How to Teach Kids Descriptive Writing

Once kids start stringing coherent sentences together, it is time for them to make their writing interesting. They need to move from functional language to one that is rich in details. This forces them to use new vocabulary, pay attention, make connections and increase their ability to comprehend. Good descriptive writing has the ability to evoke visual images and feelings.

Adjectives Bulletin Board

Adjectives Bulletin Board” by Evelyn Saenz is licensed under CC BY 2.0

Character Sketch
Animals are always fun to write about. Ask kids to pick out their favorite virtual pet from the pet games they play. These are often colorful creatures with interesting characteristics. Kids have to describe the pet. They can start with the pet’s physical features and then move on to describing how the pet acts or thinks.
This can be turned into a game if you have at least two kids. They can write descriptions of the pets but leave out their names, and take turns in guessing which pet is being described. Paintings and photographs from magazines can also be used.

Describe Settings
Kids can be taken out to a park, a beach or a café. Ask them to keep a notepad and pencil handy, and write down their observations. Encourage them to use their senses. These observations can be brief like orange roses, brown chairs and cool breeze. They can later write a detailed description of the place they visit.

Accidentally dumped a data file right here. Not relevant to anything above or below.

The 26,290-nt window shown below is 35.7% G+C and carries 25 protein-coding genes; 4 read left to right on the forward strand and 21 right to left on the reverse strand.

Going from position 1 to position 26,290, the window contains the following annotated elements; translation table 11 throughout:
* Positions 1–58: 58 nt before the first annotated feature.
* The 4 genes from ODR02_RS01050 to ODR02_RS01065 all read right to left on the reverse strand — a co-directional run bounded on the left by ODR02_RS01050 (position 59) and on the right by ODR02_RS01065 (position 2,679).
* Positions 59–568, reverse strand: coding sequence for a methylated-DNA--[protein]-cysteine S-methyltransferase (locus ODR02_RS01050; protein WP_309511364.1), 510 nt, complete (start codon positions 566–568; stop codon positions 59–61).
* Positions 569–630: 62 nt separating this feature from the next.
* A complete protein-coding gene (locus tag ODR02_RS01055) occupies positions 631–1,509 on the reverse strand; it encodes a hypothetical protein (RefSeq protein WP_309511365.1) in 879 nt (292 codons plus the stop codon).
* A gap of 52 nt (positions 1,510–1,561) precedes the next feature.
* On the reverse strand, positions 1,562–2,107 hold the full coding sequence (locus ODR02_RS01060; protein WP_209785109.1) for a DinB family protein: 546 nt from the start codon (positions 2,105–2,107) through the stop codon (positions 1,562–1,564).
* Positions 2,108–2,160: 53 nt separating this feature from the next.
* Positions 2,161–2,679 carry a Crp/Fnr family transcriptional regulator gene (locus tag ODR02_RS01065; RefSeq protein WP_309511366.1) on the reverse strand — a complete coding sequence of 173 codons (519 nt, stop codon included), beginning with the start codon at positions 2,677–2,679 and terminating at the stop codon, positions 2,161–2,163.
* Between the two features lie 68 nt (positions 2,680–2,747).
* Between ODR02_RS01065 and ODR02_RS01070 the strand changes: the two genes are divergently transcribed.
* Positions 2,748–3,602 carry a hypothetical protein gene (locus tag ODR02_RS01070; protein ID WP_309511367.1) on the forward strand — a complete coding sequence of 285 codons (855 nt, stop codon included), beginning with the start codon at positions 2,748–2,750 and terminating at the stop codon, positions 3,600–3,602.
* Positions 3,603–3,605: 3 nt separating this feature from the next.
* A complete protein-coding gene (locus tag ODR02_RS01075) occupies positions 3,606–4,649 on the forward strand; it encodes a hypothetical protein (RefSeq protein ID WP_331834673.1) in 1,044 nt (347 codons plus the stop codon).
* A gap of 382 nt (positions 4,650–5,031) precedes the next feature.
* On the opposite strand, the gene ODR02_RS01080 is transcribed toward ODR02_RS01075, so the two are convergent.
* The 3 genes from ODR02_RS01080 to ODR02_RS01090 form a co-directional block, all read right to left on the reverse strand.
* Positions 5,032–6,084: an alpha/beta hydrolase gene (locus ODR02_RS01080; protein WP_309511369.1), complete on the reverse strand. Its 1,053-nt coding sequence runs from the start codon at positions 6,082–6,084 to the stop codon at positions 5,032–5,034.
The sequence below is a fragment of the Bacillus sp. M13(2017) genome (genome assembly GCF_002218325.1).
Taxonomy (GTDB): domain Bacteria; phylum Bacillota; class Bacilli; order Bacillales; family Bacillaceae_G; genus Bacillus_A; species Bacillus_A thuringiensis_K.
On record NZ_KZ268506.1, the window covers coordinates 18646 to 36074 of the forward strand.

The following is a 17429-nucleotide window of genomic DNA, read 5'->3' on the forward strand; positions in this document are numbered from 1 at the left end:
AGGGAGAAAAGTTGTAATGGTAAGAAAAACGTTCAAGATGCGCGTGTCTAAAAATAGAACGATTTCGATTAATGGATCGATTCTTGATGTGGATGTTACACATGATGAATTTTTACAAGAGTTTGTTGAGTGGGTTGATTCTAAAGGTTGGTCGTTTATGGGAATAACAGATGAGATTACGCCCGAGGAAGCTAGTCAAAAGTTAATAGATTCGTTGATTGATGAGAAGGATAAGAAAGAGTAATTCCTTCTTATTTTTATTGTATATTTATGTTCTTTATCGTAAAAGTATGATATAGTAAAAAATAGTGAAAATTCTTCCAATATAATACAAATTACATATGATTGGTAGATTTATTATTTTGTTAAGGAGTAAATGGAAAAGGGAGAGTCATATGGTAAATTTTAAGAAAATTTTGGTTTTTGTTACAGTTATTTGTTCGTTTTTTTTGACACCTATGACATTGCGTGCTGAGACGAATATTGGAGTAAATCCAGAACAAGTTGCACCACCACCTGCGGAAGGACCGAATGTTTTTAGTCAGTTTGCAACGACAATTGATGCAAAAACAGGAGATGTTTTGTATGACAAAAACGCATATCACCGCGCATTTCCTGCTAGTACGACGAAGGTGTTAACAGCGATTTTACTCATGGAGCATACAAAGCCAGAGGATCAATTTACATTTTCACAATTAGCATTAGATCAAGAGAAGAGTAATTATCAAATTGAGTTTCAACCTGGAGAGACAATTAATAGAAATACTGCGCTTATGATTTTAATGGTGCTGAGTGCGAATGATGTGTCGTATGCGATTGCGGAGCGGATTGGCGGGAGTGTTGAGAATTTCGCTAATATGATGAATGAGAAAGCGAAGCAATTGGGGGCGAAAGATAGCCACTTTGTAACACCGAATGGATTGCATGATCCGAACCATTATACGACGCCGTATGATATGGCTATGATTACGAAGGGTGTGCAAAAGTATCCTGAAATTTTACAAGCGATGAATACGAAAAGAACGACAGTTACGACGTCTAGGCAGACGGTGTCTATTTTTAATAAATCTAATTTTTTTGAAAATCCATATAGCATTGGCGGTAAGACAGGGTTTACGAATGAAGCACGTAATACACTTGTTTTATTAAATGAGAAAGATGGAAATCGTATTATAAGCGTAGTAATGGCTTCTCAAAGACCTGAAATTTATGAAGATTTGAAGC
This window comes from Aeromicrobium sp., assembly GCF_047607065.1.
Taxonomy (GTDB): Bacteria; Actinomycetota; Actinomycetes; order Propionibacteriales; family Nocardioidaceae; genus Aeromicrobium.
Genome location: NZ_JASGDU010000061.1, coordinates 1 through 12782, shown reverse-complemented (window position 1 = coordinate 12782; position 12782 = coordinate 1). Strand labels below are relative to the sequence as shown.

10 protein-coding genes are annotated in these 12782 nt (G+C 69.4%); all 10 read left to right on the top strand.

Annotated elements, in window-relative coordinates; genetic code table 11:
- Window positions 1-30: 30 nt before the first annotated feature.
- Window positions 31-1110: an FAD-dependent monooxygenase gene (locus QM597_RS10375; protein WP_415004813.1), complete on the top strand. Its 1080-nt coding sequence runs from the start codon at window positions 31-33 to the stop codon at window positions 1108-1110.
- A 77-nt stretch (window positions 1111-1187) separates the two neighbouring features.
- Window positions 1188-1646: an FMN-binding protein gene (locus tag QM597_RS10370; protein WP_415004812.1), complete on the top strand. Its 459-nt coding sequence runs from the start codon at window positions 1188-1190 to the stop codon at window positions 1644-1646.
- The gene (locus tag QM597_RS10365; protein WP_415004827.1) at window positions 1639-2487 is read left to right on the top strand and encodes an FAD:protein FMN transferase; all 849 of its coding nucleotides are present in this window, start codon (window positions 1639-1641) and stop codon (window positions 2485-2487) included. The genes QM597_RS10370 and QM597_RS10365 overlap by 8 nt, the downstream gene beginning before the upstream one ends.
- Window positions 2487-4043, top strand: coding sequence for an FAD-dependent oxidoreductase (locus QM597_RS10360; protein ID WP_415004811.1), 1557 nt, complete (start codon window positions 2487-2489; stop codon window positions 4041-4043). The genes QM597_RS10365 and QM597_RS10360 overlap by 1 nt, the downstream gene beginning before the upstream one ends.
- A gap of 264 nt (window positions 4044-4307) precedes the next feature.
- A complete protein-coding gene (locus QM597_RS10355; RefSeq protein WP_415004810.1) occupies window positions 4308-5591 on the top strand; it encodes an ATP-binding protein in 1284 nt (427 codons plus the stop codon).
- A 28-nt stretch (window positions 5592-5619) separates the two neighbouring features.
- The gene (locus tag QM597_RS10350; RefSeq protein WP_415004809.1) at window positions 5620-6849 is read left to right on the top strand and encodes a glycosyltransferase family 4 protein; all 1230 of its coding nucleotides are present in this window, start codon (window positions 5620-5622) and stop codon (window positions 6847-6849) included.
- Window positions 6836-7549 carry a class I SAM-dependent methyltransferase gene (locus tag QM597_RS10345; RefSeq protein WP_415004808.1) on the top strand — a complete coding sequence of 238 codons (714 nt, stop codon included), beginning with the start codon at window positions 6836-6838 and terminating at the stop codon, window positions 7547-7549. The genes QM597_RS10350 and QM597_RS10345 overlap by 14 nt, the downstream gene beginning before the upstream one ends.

4076286904_834f45d76b_z.jpg

Created by Alex (Age 8)” by MrsGooding is licensed under CC BY 2.0

Sense Challenge
This is an exercise that will help kids develop their five senses – sight, hearing, touch, smell and taste. We take in a lot of information that is often sensory but it takes practice to stay aware and distinguish between them. You can blindfold your child and give them a fruit like an apple or even a toy. Kids have to feel the shape, texture, smell and taste to identify the fruit they have been given. By canceling out sight, children will be forced to visualize the object and use their other senses. They can then write a description of it.

Adjective Bank
For descriptive writing to be powerful, kids need to have a strong vocabulary. You can help children build their vocabulary by creating various charts. Kids can start with the five senses and write as many words as possible related to each sense. For example, under ‘taste’ you would include ‘sweet’, ‘salty’, ‘bitter’ and ‘tangy’. Similarly, adjective word lists can be created for feelings, physical characteristics and so on.
With these simple activities, kids can improve their descriptive writing skills and develop their ability to communicate experiences and ideas clearly.
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brionnasimpson

Author:brionnasimpson
I am an assistant teacher and my aim is to curate unique learning tips and techniques customized towards kids.

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